have been the one of the best performing investments in the 
world; up 138% last year. But the B shares, at about 22 
times earnings, are no cheaper than the U.S. Dow. On the 
other hand, in Shanghai as in New York, there are 
opportunities:

One petro-chemical company, Sinopec, traded at a P/E of 
only 5 recently...but has even more recently risen to 10. 
What's the story at Sinopec? I don't know. But at least the 
price is ugly enough to make it worth another look.

Another company, Global Bio-chem, makes corn-refined 
products in China and trades on the Hong Kong exchange. 
Sales and profits are growing at 20% and 10% respectively, 
but the stock traded recently for only 4 times earnings. 

Phoenixtec is a small Taiwanese company that makes 
uninterruptible power systems (UPS). It has 40% of both the 
Taiwan and China UPS markets and also trades at about 10 
times earnings.

Readers may recall that once upon a time, the U.S. was the 
dominant manufacturer of electrical appliances and 
electronic gear. But if you check your TV set, your 
cellphone or your CD player today you are likely to find 
that they were made in Asia, rather than Trenton, N.J. 

Could the information technology industry be the next to 
make the move to Asia? "I have no doubt," Faber elaborates, 
"that the continuous flow of foreign direct investments 
into China, and the transfer of technology as well as know-
how in all sectors of the economy will transform China into 
a high-tech manufacturing powerhouse. Thus, with the help 
of Mr. Greenspan's easy monetary policies, over-capacities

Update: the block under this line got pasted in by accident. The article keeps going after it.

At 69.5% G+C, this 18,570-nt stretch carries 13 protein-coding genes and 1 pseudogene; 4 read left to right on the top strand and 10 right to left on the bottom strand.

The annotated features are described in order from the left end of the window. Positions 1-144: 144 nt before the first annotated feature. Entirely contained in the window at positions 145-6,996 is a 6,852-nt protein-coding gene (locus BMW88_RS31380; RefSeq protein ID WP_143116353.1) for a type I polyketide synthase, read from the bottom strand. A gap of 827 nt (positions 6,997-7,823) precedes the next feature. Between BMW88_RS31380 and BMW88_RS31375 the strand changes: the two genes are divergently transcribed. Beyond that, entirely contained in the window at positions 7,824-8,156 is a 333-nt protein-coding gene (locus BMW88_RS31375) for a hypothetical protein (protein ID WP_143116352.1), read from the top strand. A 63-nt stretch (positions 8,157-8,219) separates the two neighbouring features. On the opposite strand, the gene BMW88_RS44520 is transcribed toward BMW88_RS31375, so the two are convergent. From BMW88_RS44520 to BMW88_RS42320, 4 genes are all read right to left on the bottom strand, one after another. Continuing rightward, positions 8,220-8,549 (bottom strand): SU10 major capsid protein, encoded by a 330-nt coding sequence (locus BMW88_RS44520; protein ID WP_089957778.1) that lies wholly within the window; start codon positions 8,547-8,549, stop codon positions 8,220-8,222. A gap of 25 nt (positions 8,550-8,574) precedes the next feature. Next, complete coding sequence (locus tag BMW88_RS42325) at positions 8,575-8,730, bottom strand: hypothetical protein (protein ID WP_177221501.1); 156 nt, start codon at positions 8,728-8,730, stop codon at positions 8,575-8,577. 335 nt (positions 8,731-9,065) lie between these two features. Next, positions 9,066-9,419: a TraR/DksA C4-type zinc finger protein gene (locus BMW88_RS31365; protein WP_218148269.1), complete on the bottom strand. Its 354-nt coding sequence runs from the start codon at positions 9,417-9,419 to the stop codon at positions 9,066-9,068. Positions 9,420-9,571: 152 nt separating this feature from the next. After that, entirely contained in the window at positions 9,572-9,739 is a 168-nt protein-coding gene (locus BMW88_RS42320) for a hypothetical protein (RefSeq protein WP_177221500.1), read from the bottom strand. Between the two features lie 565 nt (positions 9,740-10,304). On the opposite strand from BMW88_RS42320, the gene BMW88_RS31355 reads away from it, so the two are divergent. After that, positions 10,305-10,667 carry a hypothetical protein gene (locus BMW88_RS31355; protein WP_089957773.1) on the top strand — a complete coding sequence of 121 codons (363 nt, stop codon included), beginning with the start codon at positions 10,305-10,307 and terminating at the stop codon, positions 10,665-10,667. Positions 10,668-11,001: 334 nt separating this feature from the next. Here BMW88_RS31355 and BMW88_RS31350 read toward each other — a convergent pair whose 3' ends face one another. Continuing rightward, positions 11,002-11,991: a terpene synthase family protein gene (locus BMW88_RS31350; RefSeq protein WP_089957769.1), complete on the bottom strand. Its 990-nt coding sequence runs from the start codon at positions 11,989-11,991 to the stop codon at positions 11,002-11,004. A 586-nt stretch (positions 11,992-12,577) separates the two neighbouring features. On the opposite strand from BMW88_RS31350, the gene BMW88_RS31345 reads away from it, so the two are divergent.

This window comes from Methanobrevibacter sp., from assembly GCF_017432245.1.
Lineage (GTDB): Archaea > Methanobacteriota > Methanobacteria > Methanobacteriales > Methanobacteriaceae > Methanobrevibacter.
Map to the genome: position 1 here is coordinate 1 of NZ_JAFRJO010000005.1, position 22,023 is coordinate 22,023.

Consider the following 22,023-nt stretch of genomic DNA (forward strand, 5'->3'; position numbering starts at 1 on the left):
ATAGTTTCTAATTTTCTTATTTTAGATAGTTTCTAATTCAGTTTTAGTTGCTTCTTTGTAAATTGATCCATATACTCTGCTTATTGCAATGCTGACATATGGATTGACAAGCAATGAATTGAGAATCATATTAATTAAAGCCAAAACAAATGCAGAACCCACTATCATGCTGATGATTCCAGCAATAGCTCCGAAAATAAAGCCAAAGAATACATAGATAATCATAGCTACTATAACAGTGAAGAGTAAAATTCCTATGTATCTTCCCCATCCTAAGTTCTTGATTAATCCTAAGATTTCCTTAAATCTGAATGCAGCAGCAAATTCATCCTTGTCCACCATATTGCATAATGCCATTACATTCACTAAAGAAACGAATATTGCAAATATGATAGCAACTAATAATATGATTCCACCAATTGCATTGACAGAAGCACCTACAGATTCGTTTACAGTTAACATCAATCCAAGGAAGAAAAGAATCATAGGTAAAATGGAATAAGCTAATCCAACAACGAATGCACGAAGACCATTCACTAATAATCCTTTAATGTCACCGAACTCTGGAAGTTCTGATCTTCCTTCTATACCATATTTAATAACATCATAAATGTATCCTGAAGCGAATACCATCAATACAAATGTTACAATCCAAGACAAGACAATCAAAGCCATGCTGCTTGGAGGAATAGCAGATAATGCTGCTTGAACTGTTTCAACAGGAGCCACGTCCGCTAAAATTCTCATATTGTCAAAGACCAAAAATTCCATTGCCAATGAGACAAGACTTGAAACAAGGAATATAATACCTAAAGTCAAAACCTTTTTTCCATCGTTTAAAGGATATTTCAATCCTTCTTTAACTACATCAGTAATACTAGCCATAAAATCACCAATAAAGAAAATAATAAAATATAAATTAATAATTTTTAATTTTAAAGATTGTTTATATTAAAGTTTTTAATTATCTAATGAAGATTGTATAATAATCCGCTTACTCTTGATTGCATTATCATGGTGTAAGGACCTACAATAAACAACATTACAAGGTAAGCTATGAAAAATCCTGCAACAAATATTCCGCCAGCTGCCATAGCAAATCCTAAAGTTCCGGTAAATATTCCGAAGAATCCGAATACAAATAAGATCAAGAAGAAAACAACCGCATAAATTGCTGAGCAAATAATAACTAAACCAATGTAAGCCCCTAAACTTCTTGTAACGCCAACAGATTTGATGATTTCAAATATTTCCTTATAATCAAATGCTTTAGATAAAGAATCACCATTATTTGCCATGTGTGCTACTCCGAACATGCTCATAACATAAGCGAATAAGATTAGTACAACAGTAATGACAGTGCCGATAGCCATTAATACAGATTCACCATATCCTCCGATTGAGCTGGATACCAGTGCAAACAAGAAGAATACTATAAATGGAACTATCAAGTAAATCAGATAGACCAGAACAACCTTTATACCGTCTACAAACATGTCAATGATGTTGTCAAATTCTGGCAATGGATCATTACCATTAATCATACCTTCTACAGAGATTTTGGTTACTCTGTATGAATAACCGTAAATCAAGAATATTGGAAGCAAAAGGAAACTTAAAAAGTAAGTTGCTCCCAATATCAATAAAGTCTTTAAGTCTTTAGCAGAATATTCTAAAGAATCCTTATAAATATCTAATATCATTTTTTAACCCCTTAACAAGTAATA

and cut-throat competition in the high-tech sector are 
assured into the foreseeable future... It's not 
unreasonable to assume that the day of America's high-tech 
hegemony are numbered, and that both India and China will 
become fierce competitors in the electronics and software 
industry."

Could it be, dear reader, that the best way to protect 
yourself from a bear market in America, as well as take 
advantage of the next phase, whatever it is, of the 
information revolution, is to buy Asian technology 
companies? 

Kingdee International Software Group is a Hong Kong 
company, the leading developer of software products in 
China. It has a huge domestic market...not to mention 
the rest of the world. Sales and profits are doubling each 
year. 

Just a thought...

Bill Bonner

For investment ideas and insights consistent with those you 
read in The Daily Reckoning, please visit our website: 

http://www.dailyreckoning.com

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About The Daily Reckoning:

Daily Reckoning author Bill Bonner

Bill Bonner is, in spite of himself, a natural born contrarian. Early each morning, Bill writes The Daily Reckoning—his take on the financial markets and what’s going on in the world—and sends it off by e-mail before most Americans’ alarm clocks have buzzed. Many readers say it's the first thing they want to read when they get up—not only because it's informative and thought provoking, but also it's inspiring, in its own quirky and provocative way.

Of course, there's much more to Bill than his daily market commentary. He's also the founder and president of Agora Publishing, one of the world's most successful consumer newsletter publishing companies. Bill's passion for international travel and big ideas are reflected in the company he's successfully built. In 1979, he began publishing International Living and Hulbert's Financial Digest . Since then, the company has grown to include dozens of newsletters focusing on health, travel, and finance. Bill has vigorously expanded from Agora's home base in Baltimore, Maryland since the early ’90s—opening offices in Florida, London, Paris, Ireland, and Germany.

Agora's publication subsidiaries include Pickering & Chatto, a prestigious academic press in London and Les Belles Lettres in Paris, best known as a publisher of classical literature in bilingual editions.

 

 
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Last modified: April 25, 2001